The System Reset Implementation Guide illustrates how systemic racism affects employment and incarceration, which intersect to exclude Black and Brown people from the workplace.
This guide provides a path for tech companies to disrupt this dynamic and develop a plan for both hiring returning people and developing a supportive and welcoming culture.
John Jones III, previously Director of Community and Political Engagement at Just Cities
It’s one thing to know or to think ‘okay, they got this question on the application, they’re not going to give me a chance.’ But it’s something else to discover that that was actually sanctioned by our society. Why are we upholding things that really preclude a person like me from having an opportunity?
The System Reset Guide uses people-first language to align with the goals and leadership of activists within the movement. Throughout the guide we use the term ‘returning people’ to discuss those impacted by the carceral system. In some areas we use the terms ‘people with conviction histories’ or ‘previously incarcerated people’ to provide specificity about a specific statistic or experience. We know that no term is perfect or agreed upon by all leaders and activists working within this movement. Our language is intentional and guided by the steps below, as provided in an Open Letter written by Eddie Ellis, the Founder of The Center for NuLeadership on Urban Solutions.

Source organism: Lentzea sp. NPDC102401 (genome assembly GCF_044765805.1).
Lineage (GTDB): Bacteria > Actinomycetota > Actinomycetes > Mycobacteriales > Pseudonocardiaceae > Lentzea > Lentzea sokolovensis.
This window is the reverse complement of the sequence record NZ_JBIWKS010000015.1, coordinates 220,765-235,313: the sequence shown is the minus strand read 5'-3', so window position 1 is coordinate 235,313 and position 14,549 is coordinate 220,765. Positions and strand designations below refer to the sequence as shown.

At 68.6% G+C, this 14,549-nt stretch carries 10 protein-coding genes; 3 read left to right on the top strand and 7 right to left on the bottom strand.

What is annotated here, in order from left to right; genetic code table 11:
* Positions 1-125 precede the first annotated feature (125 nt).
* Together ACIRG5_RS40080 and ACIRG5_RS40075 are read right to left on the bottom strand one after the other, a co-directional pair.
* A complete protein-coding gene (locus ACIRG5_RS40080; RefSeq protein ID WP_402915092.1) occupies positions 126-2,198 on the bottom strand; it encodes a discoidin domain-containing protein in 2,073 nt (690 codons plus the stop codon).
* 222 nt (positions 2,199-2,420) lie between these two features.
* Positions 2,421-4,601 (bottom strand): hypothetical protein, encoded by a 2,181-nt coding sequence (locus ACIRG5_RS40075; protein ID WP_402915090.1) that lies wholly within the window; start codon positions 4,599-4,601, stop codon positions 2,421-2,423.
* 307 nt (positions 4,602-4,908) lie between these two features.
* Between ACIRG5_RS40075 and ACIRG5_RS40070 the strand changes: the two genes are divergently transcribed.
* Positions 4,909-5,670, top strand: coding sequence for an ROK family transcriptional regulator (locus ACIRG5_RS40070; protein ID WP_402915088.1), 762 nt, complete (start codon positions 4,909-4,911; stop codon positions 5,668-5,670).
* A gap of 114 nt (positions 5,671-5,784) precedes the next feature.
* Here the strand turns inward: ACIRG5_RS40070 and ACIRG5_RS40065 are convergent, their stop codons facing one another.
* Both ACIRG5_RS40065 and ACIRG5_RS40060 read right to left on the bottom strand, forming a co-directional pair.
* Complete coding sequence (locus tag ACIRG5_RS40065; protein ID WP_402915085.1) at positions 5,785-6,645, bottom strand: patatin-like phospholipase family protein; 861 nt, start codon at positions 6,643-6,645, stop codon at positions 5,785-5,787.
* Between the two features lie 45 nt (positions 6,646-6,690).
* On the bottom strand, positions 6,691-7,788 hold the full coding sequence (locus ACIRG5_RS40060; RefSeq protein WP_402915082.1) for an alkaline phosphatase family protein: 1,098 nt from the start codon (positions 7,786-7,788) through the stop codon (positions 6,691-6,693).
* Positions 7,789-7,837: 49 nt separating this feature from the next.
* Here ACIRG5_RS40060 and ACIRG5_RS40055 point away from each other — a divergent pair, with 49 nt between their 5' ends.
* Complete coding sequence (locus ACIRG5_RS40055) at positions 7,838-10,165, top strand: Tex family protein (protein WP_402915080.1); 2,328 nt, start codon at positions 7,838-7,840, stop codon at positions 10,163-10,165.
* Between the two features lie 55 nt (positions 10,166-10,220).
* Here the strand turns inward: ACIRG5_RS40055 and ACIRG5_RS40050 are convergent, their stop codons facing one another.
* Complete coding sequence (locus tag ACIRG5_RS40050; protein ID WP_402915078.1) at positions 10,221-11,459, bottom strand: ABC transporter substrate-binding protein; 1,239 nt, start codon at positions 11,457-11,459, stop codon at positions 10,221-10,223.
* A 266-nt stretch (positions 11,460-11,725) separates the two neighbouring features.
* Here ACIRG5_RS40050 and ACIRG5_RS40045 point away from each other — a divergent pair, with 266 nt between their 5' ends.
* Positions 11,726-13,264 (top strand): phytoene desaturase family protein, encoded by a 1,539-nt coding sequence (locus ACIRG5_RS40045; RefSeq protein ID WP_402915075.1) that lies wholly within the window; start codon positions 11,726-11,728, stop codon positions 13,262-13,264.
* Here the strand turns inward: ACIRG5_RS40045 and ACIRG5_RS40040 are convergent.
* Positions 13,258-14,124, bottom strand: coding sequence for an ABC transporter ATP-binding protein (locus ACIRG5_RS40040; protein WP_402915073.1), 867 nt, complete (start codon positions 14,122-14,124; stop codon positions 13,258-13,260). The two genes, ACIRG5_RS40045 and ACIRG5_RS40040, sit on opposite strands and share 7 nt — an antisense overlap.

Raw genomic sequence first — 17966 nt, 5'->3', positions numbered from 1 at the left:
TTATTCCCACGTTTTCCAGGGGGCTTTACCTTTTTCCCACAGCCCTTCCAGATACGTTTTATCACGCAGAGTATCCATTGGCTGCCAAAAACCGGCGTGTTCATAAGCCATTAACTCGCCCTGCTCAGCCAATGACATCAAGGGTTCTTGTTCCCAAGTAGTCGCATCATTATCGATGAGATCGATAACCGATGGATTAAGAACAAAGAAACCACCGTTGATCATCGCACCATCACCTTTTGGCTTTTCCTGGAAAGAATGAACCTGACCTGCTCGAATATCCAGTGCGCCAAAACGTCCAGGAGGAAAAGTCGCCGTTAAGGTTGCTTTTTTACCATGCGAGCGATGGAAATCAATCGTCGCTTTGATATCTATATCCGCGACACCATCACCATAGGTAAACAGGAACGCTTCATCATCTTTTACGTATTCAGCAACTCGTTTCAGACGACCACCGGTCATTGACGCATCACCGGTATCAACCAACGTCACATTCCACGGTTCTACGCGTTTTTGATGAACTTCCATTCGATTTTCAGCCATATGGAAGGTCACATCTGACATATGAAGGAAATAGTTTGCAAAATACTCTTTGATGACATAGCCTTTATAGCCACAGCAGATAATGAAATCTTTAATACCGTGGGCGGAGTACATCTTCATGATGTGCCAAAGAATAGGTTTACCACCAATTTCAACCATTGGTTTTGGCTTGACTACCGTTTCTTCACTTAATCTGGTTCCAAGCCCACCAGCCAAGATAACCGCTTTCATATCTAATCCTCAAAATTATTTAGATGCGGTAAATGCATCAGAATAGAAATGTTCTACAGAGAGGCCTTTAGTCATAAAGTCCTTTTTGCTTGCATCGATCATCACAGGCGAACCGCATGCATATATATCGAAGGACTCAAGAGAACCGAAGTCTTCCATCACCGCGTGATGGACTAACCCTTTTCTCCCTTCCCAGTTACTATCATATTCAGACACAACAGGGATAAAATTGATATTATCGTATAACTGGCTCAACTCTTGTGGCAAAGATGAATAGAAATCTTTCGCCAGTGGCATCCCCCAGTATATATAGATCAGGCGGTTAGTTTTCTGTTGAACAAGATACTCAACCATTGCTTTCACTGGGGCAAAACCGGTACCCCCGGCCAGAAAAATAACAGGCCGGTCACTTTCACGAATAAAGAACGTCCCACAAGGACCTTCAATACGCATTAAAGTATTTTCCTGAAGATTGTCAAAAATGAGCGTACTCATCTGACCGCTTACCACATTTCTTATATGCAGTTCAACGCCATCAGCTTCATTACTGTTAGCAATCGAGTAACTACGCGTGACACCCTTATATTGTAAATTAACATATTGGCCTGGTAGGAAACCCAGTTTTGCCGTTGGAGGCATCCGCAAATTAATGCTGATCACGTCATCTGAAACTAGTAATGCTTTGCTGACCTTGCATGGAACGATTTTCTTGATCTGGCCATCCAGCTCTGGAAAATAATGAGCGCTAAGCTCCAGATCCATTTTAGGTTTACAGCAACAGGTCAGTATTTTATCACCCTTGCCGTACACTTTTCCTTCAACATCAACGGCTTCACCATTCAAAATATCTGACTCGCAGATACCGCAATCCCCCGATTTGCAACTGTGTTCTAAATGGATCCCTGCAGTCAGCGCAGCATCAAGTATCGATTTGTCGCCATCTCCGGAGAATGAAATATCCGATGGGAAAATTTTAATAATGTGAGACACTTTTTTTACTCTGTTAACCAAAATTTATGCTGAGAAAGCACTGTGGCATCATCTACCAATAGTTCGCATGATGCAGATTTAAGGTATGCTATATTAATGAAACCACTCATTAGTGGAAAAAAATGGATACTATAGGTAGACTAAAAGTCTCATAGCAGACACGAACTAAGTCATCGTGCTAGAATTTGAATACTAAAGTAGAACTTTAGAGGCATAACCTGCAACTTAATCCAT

In addition, we are grateful to those who have advised and helped to shape language within the System Reset Guide; including Bill Murphy at Slack, Root & Rebound, and the readings and resources available through The Marshall Project and Underground Scholars at Berkeley.
System Reset began as a conversation between tech companies and community organizations, who were eager to find ways for returning people to benefit from the massive growth and opportunities created by the tech industry.
This project wouldn’t be where it is today without our phenomenal advisors.